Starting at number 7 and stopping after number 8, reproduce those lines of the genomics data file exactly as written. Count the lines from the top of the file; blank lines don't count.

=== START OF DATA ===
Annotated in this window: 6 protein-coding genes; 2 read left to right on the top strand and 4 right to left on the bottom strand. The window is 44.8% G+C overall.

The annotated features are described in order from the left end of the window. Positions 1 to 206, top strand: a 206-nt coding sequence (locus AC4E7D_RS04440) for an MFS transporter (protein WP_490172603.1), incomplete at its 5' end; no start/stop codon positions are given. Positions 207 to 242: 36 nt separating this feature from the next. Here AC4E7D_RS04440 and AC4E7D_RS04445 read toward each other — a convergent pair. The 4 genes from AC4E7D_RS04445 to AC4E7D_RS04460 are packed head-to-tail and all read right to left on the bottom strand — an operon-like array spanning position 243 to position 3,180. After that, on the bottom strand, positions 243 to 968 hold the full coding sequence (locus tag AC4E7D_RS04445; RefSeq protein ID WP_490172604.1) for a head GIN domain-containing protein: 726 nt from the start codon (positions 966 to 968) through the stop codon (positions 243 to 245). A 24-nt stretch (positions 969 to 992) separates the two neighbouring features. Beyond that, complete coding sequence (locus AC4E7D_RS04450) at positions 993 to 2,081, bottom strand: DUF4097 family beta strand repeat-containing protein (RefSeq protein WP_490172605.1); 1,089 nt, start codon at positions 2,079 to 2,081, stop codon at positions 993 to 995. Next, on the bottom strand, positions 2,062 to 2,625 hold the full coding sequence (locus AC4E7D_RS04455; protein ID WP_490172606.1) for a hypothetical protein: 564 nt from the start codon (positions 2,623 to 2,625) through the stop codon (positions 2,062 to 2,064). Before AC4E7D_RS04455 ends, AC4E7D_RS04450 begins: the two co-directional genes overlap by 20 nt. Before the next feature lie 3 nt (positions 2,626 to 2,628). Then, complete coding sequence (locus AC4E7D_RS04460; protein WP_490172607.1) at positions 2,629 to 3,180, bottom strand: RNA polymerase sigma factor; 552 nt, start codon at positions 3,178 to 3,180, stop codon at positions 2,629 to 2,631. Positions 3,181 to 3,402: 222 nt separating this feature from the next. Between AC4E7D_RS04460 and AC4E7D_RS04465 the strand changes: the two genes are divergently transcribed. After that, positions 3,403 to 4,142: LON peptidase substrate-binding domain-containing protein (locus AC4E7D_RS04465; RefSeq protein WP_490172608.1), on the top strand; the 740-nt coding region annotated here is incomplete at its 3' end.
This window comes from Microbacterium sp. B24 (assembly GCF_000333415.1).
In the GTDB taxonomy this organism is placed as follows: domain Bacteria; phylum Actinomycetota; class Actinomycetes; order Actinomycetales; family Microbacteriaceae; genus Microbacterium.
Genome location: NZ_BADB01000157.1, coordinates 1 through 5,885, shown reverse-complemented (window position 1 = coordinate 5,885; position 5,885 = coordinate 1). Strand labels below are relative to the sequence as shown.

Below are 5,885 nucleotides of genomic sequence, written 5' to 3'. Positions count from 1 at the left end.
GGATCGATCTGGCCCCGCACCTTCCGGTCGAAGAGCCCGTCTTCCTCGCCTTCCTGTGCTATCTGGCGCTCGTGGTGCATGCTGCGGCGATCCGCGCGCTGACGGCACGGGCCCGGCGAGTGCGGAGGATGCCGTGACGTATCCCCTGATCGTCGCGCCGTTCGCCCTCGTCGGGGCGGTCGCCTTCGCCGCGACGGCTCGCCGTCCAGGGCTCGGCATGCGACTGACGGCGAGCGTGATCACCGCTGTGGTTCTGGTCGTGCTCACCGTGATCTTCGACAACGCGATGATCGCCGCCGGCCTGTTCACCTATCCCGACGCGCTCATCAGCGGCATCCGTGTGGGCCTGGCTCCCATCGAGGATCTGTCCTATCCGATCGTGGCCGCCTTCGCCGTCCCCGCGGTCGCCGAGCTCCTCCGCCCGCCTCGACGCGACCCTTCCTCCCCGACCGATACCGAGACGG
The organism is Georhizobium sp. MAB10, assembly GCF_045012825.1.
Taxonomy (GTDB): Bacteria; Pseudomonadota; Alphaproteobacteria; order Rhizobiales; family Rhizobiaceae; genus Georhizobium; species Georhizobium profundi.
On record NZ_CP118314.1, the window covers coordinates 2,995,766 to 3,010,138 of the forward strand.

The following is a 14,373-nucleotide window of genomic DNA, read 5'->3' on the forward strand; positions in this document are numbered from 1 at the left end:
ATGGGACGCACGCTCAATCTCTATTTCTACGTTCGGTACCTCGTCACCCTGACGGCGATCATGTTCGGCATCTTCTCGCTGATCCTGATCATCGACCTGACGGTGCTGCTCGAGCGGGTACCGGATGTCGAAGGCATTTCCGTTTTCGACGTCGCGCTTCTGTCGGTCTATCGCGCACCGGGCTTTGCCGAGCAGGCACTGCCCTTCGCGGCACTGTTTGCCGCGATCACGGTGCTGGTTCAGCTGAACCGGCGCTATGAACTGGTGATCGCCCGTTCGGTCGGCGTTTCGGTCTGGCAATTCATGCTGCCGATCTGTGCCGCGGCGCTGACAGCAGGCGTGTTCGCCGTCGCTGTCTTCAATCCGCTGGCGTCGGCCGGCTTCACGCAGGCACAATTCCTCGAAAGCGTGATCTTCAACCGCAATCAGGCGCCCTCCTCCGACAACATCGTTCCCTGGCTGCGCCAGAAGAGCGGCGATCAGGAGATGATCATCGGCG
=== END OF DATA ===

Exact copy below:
GGATCGATCTGGCCCCGCACCTTCCGGTCGAAGAGCCCGTCTTCCTCGCCTTCCTGTGCTATCTGGCGCTCGTGGTGCATGCTGCGGCGATCCGCGCGCTGACGGCACGGGCCCGGCGAGTGCGGAGGATGCCGTGACGTATCCCCTGATCGTCGCGCCGTTCGCCCTCGTCGGGGCGGTCGCCTTCGCCGCGACGGCTCGCCGTCCAGGGCTCGGCATGCGACTGACGGCGAGCGTGATCACCGCTGTGGTTCTGGTCGTGCTCACCGTGATCTTCGACAACGCGATGATCGCCGCCGGCCTGTTCACCTATCCCGACGCGCTCATCAGCGGCATCCGTGTGGGCCTGGCTCCCATCGAGGATCTGTCCTATCCGATCGTGGCCGCCTTCGCCGTCCCCGCGGTCGCCGAGCTCCTCCGCCCGCCTCGACGCGACCCTTCCTCCCCGACCGATACCGAGACGG
The organism is Georhizobium sp. MAB10, assembly GCF_045012825.1.